Find man ubuntu
Each page argument given to man is normally the name of a program, utility or function. The manual page associated with each of these arguments is then found and displayed. A section , if provided, will direct man to look only in that section of the manual. The table below shows the section numbers of the manual followed by the types of pages they contain. Exact rendering may vary depending on the output device.SEE VIDEO BY TOPIC: Check the Version of Ubuntu from the Terminal and Unity
Accessing man pages on Ubuntu 16.04 LTS
By default, locate does not check whether files found in database still exist but it does require all parent directories to exist if the database was built with --require-visibility no. If no match was found or a fatal error was encountered, locate exits with status 1.
Errors encountered while reading a database are not fatal, search continues in other specified databases, if any. This is the opposite of --wholename. If more than one --database option is specified, the resulting path is a concatenation of the separate paths. An empty database file name is replaced by the default database. A database file name - refers to the standard input. Note that a database can be read from the standard input only once. This causes broken symbolic links to be omitted from the output.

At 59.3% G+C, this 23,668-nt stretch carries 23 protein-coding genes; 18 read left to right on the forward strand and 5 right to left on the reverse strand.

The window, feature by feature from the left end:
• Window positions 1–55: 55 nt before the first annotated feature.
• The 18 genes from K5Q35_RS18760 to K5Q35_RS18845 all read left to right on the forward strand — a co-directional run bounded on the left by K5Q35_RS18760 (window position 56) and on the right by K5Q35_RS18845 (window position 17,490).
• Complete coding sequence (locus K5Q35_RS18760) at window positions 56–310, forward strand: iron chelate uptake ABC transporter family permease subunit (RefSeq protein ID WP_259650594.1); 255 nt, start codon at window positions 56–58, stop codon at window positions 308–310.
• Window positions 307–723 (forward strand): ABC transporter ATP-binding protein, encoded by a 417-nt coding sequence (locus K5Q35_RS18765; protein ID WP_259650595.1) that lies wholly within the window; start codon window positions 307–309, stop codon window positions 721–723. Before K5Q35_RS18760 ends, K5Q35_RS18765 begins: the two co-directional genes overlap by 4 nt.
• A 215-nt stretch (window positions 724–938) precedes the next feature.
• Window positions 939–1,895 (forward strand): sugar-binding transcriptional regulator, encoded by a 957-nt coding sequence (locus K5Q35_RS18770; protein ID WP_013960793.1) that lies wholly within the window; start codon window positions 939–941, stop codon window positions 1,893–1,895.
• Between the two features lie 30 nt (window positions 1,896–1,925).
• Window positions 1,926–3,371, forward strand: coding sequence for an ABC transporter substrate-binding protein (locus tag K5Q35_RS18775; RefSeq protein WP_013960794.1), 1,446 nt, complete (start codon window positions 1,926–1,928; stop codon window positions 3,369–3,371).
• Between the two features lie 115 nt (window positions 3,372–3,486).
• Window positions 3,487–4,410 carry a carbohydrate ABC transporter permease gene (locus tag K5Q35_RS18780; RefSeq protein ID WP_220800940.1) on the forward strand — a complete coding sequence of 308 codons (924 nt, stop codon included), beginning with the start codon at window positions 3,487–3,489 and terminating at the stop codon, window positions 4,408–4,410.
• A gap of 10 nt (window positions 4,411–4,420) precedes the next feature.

This is the default behavior. The opposite can be specified using --nofollow. This causes broken symbolic links to be reported like other files.
This is the opposite of --follow. This option is designed for interoperability with the --null option of GNU xargs 1. The opposite can be specified using --basename.
NOTES The order in which the requested databases are processed is unspecified, which allows locate to reorder the database path for security reasons. This is the reason for the impractical default --follow option and for the confusing set of --regex and --regexp options. The short spelling of the -r option is incompatible to GNU locate , where it corresponds to the --regex option.
Use the long option names to avoid confusion.
By default, locate does not check whether files found in database still exist but it does require all parent directories to exist if the database was built with --require-visibility no. If no match was found or a fatal error was encountered, locate exits with status 1. Errors encountered while reading a database are not fatal, search continues in other specified databases, if any. This is the opposite of --wholename.
Subscribe to RSS
By default find prints the name of the located files but it can also perform commands on these files. Hopefully locate and updatedb will be covered on their own page in the near future. You would run updatedb before using locate, which relies on the data produced by "updateDB". The syntax for using find is: find [-H] [-L] [-P] [path
The find utility shall detect infinite loops; that is, entering a previously visited directory that is an ancestor of the last file encountered. When it detects an infinite loop, find shall write a diagnostic message to standard error and shall either recover its position in the hierarchy or terminate. The following options shall be supported by the implementation: -H Cause the file information and file type evaluated for each symbolic link encountered on the command line to be those of the file referenced by the link, and not the link itself. If the referenced file does not exist, the file information and type shall be for the link itself.